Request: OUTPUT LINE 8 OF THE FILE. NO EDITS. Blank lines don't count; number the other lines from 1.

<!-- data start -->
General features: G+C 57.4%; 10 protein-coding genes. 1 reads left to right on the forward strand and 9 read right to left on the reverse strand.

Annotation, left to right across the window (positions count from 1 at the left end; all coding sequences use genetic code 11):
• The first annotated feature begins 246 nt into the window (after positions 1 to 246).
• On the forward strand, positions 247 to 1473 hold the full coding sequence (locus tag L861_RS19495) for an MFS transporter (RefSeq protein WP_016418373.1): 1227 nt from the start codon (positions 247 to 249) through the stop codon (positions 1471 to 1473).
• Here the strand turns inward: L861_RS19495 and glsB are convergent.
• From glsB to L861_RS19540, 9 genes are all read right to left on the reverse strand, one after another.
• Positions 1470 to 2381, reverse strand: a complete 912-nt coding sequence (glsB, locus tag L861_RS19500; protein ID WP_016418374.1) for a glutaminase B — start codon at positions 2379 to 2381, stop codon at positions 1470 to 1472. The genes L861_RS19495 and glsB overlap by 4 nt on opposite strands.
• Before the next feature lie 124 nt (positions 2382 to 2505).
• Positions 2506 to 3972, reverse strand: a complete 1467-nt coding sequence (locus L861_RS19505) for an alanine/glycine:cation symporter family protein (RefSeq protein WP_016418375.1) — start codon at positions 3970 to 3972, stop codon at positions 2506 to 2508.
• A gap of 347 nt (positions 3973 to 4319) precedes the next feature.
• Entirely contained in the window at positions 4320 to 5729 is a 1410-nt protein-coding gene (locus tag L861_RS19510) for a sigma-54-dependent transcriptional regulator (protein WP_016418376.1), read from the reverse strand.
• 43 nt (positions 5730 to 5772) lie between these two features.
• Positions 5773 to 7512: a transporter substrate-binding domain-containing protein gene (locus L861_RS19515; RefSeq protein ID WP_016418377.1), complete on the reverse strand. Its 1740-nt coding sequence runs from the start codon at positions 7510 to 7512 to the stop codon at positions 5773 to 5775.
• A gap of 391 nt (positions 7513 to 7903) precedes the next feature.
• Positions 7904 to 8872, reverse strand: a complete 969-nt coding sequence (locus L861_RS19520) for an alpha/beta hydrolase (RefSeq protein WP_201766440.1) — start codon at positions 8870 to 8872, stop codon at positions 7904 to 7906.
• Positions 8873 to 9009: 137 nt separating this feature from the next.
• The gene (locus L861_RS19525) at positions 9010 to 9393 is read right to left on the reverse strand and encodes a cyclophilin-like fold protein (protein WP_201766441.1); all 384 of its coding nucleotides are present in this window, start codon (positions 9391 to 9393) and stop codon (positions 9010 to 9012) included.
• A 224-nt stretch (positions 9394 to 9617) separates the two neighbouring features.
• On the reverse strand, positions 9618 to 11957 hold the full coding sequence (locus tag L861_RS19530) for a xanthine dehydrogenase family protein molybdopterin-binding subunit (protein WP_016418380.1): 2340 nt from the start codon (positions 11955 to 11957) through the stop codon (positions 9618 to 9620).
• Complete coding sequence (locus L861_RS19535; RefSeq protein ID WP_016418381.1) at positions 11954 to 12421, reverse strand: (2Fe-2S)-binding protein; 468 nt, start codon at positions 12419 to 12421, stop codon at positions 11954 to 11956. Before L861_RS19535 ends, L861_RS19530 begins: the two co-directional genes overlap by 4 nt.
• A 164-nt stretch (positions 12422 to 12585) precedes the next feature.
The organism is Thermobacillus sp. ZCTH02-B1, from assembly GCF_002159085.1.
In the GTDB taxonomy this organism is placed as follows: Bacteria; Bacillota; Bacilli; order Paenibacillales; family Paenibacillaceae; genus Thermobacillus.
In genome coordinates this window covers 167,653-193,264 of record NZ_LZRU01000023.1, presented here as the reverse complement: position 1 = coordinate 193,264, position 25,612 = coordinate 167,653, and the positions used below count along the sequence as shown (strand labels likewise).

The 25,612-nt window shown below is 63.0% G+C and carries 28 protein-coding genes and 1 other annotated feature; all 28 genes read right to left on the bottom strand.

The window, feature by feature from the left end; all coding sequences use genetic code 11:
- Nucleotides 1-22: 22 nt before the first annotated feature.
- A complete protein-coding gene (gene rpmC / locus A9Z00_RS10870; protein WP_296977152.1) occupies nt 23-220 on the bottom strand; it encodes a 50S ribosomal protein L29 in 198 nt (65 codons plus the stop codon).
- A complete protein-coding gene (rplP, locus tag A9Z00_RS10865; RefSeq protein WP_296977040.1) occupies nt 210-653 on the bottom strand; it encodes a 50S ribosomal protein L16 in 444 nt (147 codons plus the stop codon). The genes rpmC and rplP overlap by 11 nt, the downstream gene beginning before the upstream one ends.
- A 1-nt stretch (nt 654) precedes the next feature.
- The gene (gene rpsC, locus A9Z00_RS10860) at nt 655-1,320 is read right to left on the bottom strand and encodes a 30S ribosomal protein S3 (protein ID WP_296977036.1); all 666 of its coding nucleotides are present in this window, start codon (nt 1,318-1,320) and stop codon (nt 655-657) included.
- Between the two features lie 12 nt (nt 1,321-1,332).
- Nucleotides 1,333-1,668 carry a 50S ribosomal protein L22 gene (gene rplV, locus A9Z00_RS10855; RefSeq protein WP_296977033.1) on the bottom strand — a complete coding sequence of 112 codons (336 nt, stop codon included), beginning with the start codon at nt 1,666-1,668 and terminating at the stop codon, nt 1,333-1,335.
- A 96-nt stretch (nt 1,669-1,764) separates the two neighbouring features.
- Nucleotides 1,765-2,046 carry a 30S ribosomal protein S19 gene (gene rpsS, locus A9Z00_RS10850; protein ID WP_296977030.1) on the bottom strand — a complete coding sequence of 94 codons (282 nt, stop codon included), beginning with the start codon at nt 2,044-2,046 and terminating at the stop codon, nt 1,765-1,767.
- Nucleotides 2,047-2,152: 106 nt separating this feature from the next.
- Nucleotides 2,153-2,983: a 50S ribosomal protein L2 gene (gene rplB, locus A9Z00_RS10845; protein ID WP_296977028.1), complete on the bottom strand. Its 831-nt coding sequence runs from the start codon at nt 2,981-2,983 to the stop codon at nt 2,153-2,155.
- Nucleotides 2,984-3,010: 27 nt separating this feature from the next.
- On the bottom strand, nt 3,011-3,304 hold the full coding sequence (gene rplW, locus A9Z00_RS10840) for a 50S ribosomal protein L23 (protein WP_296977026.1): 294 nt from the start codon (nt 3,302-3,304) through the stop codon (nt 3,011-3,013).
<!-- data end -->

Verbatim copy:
• Before the next feature lie 124 nt (positions 2382 to 2505).